Alma 23-29 They Never Did Fall Away
The story of the Anti-Nephi-Lehies is far and away one of my favorite in all of the Book of Mormon. The lessons we learn from these people are so numerous that it seems like each time I read about them, a new thought comes to mind. But truly, the greatest thought I ever have as I read this story is that I hope one day people can say, when speaking about me, is that I "never did fall away". That I was always faithful. Not perfect, because I can't even begin to expect that in this life. But just that I remained true and never did fall away. That I was always trying to do better.
Is it possible that the Anti-Nephi-Lehies really never did fall away?
Because this story is abridged by Mormon, it's nice that he's able to include the "ending" right here in the story. We never have to wonder what happens, or if they stayed true to the faith that they had found. Because we get to know it right as the story is being told. We read later in 3 Nephi about how all the Church was broken up, save it were "that Lamanites who were converted unto the true faith; and they would not depart from it."
What does it take to ensure that we never fall away?
Mormon tells us that these people "were distinguished for their zeal for God, and also towards men; for they were perfectly honest and upright in all things; and they were firm in the faith of Christ, even unto the end."
That's a pretty good explanation. But it also sounds like it's going to require a lot of effort. Especially if I'm going to push through "unto the end".
Zeal for God and towards men
For me, having zeal for God has been pretty easy for the last couple of years. Because I have been so diligent in my scripture study and prayer, my relationship with Him has changed. I really do find my thoughts and actions turning more to Him all the time.
But zeal towards men...that's a completely different story. And sadly, I think a lot of what we should be feeling for our fellow man is falling by the wayside right now.
The world is brimming with hate and judgement.
I watched a man get out of his car and scream at the woman in the car in front of him at a red light. Why? Because she didn't pull forward enough to go through the light when it turned yellow. I was actually afraid for her as I watched him screaming.
A woman sidled up to me in the store to mumble a passive aggressive comment about how I was killing people because I wasn't wearing a mask. She has no idea why I wasn't wearing one and I doubt she'd care that I have a legitimate medical reason for not doing so.
My sister posted an innocent comment on social media stating her opinion and got blasted for it, including by people of the same faith. People said things to her there that they would never say to her face. Why is that okay?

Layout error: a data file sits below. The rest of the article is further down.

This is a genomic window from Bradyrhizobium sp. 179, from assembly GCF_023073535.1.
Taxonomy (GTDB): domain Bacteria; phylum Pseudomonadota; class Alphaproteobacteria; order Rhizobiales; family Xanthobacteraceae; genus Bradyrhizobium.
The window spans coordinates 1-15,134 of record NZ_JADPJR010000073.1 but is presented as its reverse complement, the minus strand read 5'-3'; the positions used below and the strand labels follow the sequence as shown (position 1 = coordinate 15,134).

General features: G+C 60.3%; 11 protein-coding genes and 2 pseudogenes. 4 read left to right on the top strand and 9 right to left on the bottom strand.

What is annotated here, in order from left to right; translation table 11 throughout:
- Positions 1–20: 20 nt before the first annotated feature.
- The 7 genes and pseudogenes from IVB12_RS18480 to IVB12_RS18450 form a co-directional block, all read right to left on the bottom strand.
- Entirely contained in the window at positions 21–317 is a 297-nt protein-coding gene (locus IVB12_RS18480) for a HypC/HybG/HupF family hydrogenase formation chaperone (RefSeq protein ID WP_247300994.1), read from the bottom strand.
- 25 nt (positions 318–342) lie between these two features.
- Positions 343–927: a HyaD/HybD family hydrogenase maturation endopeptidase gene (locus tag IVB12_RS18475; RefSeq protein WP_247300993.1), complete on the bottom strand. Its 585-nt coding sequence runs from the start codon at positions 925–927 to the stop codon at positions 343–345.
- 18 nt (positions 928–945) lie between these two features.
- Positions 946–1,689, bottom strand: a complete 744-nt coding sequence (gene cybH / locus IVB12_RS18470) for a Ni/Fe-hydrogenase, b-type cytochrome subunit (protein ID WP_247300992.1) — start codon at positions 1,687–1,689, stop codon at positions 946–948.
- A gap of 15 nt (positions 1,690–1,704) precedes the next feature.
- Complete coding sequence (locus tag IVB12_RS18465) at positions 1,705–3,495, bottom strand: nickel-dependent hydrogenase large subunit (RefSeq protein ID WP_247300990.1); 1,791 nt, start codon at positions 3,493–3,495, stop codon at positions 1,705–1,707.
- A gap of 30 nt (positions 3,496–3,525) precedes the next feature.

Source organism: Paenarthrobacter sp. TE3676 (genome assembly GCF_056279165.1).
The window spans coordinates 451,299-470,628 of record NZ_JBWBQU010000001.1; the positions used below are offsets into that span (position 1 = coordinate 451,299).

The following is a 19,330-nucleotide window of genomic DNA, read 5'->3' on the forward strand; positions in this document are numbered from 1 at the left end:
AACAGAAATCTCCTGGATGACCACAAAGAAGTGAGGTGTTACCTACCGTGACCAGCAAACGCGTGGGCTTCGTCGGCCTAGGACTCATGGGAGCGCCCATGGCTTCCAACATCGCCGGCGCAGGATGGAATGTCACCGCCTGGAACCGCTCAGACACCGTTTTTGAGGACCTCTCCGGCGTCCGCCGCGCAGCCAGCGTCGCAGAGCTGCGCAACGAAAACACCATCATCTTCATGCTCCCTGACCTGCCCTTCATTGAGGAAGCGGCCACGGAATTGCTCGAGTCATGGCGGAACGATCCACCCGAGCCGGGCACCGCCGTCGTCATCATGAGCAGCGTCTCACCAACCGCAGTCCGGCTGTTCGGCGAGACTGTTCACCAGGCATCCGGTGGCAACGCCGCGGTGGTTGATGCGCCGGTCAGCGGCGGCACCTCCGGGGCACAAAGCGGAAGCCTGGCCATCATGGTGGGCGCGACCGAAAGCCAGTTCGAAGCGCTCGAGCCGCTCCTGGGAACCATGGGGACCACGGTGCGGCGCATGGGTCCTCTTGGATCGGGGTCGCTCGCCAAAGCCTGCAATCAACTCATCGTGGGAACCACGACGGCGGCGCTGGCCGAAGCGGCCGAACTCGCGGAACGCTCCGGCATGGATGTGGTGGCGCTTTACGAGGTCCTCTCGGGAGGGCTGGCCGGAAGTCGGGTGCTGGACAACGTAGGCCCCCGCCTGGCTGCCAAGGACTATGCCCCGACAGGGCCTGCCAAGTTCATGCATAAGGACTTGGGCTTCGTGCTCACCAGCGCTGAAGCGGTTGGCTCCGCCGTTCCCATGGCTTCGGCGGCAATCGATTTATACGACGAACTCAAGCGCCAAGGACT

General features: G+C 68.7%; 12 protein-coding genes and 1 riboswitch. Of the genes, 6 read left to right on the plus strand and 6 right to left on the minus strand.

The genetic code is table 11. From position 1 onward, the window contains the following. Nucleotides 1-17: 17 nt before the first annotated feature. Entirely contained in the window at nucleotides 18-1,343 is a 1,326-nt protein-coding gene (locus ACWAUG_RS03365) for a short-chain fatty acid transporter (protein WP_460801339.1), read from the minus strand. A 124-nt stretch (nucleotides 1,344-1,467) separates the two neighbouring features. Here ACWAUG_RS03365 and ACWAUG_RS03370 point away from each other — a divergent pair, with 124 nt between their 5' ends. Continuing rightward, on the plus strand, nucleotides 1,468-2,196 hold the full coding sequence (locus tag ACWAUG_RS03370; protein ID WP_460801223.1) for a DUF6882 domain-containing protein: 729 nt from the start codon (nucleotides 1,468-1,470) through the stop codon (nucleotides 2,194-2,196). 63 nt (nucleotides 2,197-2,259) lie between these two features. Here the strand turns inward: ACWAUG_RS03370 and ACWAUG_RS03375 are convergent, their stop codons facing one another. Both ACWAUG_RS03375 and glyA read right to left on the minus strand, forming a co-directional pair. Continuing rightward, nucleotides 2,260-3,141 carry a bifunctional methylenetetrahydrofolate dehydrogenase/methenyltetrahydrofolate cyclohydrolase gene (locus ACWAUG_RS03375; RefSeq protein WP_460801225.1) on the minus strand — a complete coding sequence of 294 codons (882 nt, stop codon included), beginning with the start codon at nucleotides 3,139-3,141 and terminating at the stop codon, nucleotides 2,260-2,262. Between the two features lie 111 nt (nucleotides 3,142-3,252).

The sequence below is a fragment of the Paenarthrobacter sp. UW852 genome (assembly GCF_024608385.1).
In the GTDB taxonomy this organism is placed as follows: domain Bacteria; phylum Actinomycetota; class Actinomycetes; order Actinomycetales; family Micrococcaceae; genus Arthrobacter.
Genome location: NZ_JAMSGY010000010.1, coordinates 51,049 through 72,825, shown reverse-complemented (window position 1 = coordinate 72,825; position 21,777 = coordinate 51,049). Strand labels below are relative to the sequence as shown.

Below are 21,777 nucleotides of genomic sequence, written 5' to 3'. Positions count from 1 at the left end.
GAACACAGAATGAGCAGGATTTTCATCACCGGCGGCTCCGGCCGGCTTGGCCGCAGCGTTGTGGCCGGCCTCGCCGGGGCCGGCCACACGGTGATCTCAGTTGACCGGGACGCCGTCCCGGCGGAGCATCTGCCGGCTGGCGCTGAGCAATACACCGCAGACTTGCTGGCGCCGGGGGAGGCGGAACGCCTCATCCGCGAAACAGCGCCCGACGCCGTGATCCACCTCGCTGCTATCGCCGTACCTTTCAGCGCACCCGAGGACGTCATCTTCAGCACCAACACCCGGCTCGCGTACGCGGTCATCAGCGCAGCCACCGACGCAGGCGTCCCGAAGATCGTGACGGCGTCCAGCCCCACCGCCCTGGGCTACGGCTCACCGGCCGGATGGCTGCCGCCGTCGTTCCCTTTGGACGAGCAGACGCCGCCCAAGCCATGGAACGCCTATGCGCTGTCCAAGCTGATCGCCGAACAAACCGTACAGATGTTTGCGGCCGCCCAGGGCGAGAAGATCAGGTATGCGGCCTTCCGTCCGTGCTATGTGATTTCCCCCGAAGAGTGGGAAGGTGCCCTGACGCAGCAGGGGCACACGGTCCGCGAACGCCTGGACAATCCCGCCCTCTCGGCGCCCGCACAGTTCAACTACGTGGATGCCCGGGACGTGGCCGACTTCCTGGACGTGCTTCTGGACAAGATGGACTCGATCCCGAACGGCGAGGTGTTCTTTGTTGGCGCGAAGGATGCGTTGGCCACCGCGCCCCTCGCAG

It's sad, so sad. We should be loving and caring for each other and instead there is so much hatred, blame, judgement, fear... all these tools that the adversary is using to drive a wedge between us. I, myself, have had some serious problems with anger over things I cannot control. I am trying to do better, but it's a daily battle.
Standing firm in the faith of Christ
After a whole week of watching this up close and having it get personal, I got pretty bogged down in negativity. I started to realize my hope for things to get better was waning.
The truth is, maybe things won't get better. Maybe they will get worse.
But the one thing that will always be constant is the Savior. His love for us is constant, despite our circumstances. His Atonement is available to heal us. I have to have the faith for things NOT to get better. To know that the Lord is in charge, that all things go according to His plan. And it's clearly different than my plan.
If I want to be sure and live a life as the Anti-Nephi-Lehies did and never fall away, I need to be sure that my faith in Christ is firm.
This week's lesson helps
While I didn't address it in this blog post, one of the most important messages for our time from this lesson is that of religious freedom. It's interesting that as soon as he is converted, one of the first orders of business of the king is to grant religious freedom to all his people.
Religious freedom is a tough subject for kids, and as I went looking for activities for kids that teach this principle, they were a little hard to find. I did find an article in the Liahona, and I included it on the Challenge Cards for kids, and there will be a link to it below. However, it may be a little "mature" for young kids, so before having your kids read it, you may want to read it and access whether it is good for them. I feel like it's an important topic, and this article by Elder Rasband is really good, so I think it's worth checking out.
If you know of an activity, article, story or video that teaches religious freedom for kids, please feel free to drop it in the comments to share!
Here are the links that go with this week's Challenge Cards
Faith, Fairness and Religious Freedom
Why Did Converted Lamanites Call themselves Anti-Nephi-Lehies?
Book of Mormon Stories: The People of Ammon
Religion and Religious Freedom in the Covid 19 Era (David A. Bednar)
And When He Came to Himself by David A. Bednar (this is the written version of the video linked above if you'd rather read it)
Joy Cometh in the Morning by Russell M. Nelson
Come All Ye Sons of God by Thomas S. Monson
Restoring Morality and Religious Freedom by Quentin L. Cook
I hope you have a great week of study! If you are missing challenge cards from past lessons, be sure to check out the link for FREE STUFF. I add them by the month once the month is over. If you'd like to get the new cards for each week's lesson, be sure to subscribe to my Come Follow Me Newsletter!
Converted Unto the Lord by David A. Bednar